Charlotte Algar

WW New Orleans

As a radio station playing out jazz, funk, hip-hop and soul all day long, it’s no surprise that when Worldwide FM visited New Orleans three years ago to run some shows and meet some people, we also made some great friends. Charlotte Algar speaks to Brice Nice and DJ Soul Sister about the long-awaited curation of our recent WW New Orleans series, the pressures of living in a city with a world-famous musical history and the effects of the way the world is right now on creativity and musical tradition in New Orleans.

“There are some old-schoolers that will say that contemporary New Orleans music is not New Orleans music — it is time to change that narrative.”
DJ Soul Sister

DJ Soul Sister

Brice Nice

As with the rest of our WW *insert city here* shows, WW New Orleans was created to celebrate a place that bore the roots of so much music that we love here at Worldwide FM. Hailed by many as the home of jazz, soul, funk and some of the most exciting styles of hip-hop, a New Orleans focus was very much a no brainer for the programming team. The monthly shows so far have constituted four segments, an hour each from Brice Nice (Brice White) and DJ Soul Sister (Melissa Weber) respectively, followed by sets from two of their selected New Orleans DJs. We’ve heard everything from jazz, funk, second line, bounce, hip-hop, club and street sounds to great chat about the New Orleans scene today and of yesteryear.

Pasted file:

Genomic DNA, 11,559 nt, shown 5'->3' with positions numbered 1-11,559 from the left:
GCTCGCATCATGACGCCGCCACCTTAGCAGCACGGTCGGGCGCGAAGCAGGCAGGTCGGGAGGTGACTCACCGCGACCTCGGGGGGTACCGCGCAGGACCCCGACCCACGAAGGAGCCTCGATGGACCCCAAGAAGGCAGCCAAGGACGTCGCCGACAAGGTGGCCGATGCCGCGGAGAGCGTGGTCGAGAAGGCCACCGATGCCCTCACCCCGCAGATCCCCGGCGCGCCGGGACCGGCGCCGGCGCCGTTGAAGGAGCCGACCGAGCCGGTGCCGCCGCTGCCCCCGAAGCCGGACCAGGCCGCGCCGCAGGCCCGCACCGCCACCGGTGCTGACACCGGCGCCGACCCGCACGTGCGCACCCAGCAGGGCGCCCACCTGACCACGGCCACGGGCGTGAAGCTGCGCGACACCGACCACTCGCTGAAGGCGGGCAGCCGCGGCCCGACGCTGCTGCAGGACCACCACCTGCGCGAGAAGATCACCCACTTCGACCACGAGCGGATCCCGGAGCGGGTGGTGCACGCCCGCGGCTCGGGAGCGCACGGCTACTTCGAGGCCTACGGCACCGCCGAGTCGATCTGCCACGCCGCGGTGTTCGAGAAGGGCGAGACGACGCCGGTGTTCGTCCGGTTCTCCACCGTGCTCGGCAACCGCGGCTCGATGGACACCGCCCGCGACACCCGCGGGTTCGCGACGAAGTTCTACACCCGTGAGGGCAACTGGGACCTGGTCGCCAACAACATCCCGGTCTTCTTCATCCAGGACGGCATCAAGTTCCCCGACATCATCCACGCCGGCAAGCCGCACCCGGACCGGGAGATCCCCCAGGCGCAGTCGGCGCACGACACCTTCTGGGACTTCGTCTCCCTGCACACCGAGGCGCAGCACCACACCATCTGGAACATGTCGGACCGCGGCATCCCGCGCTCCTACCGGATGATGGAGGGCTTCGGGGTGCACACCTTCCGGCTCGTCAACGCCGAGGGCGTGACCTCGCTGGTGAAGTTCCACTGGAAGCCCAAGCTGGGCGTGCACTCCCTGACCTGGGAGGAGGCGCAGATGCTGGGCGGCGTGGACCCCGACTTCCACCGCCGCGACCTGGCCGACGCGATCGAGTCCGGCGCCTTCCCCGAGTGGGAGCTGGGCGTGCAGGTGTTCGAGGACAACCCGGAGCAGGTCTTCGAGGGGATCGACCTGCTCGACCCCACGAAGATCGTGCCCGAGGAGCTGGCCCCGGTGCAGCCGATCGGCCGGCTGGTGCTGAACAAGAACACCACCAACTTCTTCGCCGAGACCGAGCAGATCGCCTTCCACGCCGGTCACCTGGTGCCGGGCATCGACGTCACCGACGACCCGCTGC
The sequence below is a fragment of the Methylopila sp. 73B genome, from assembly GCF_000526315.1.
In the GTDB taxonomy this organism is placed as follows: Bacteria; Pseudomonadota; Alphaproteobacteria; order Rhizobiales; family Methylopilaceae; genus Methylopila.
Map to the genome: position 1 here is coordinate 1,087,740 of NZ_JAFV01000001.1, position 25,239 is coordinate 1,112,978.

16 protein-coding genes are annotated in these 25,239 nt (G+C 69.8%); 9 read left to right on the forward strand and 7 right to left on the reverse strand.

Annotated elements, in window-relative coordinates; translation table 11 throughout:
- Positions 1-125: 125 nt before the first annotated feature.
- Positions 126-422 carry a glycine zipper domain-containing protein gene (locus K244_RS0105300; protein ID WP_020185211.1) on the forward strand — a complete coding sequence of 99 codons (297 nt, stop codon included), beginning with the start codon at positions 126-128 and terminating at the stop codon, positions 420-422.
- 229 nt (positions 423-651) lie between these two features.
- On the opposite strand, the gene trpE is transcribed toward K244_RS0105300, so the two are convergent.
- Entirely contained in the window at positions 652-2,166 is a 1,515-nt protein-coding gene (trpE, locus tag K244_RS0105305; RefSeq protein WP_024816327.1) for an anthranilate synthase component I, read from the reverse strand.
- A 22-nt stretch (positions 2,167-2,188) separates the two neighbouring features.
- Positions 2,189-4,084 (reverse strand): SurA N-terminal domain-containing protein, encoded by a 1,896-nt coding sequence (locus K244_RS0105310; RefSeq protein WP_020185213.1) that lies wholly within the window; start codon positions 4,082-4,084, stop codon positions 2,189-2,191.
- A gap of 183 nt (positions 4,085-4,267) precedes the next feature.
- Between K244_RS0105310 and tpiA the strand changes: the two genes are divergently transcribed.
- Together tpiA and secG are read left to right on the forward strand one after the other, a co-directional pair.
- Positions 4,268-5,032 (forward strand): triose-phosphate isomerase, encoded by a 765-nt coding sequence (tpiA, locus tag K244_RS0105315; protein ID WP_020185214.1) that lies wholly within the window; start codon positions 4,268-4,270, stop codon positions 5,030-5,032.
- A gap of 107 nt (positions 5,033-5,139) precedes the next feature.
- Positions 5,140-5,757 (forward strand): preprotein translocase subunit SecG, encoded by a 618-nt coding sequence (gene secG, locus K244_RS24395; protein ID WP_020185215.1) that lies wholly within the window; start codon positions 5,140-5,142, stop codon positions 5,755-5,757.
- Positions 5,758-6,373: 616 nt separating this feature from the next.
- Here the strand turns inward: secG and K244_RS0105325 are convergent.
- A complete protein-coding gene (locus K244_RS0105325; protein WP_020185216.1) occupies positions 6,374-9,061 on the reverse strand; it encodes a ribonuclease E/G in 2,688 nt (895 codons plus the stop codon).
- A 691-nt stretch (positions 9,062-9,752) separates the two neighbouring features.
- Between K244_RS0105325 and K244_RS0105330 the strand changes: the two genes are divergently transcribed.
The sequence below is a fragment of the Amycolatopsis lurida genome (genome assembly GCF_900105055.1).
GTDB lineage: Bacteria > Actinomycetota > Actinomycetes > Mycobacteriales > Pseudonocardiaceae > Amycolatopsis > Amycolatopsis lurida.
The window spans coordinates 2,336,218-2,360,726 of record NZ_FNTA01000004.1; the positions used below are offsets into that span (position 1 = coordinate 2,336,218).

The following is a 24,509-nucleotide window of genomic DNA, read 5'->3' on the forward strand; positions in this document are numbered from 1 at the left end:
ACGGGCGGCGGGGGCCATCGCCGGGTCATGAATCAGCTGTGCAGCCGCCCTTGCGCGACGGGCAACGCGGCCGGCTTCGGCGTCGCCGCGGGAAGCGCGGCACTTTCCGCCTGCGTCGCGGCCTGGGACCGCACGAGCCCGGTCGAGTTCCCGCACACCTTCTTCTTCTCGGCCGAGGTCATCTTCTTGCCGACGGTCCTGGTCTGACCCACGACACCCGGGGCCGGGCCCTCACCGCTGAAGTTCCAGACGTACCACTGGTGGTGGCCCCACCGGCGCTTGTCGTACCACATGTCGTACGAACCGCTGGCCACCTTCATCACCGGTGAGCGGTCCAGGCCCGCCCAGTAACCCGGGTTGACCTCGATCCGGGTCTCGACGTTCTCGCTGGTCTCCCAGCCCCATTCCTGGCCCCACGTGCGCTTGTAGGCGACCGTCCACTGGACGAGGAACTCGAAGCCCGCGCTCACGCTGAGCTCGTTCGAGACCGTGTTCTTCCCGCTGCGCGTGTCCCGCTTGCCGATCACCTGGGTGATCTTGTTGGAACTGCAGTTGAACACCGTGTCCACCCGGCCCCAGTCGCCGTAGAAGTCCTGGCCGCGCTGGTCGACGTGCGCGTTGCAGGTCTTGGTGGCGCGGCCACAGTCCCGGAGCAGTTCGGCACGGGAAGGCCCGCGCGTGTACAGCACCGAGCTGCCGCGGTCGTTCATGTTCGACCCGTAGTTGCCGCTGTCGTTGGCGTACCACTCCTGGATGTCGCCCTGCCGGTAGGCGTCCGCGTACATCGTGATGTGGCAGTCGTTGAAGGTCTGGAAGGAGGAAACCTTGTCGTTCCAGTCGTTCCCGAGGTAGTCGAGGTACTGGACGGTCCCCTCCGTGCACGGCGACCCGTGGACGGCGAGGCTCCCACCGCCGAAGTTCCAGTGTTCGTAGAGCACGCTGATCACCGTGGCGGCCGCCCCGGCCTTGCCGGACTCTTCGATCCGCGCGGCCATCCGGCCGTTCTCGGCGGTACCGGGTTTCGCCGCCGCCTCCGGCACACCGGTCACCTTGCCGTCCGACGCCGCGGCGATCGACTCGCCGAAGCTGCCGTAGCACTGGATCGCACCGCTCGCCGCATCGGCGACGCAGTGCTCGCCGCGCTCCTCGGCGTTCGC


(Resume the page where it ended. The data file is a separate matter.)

I spoke to the pair on a three-way Zoom call. They are both working from home due to the COVID-19 lockdown, Weber is sat in front of ten or so crates of records, which she informs me is only a small part of her collection! Unsurprising, as she’s been collecting since she was six years old. Weber is a celebrated local DJ, having programmed for WWOZ FM for over 25 years, and is the founder of the oldest rare groove radio show in the US, Soul Power. She is an MA Musicology student at Tulane University and has presented at a swathe of international music studies conferences. Her fountain of musical knowledge, unlike many other academics in her field, is plumbed into real-life, place-based experience. For us, this makes her radio contributions invaluable. She says, “Everything I play is informed by my being a native New Orleanian, also by my collecting of music over my entire life. What you hear on my show is not from 100% New Orleans musicians, but it represents me and my soul as a New Orleanian”. This very much sums up the mood of WW New Orleans, which spotlights collaboration, musical tradition and the unyielding commitment to self-expression in a city that has faced so many troubles. She says, with a small smile: “And anyway, it bears repeating that all we know as popular music today, the foundations of that come from New Orleans.”

DJ Soul Sister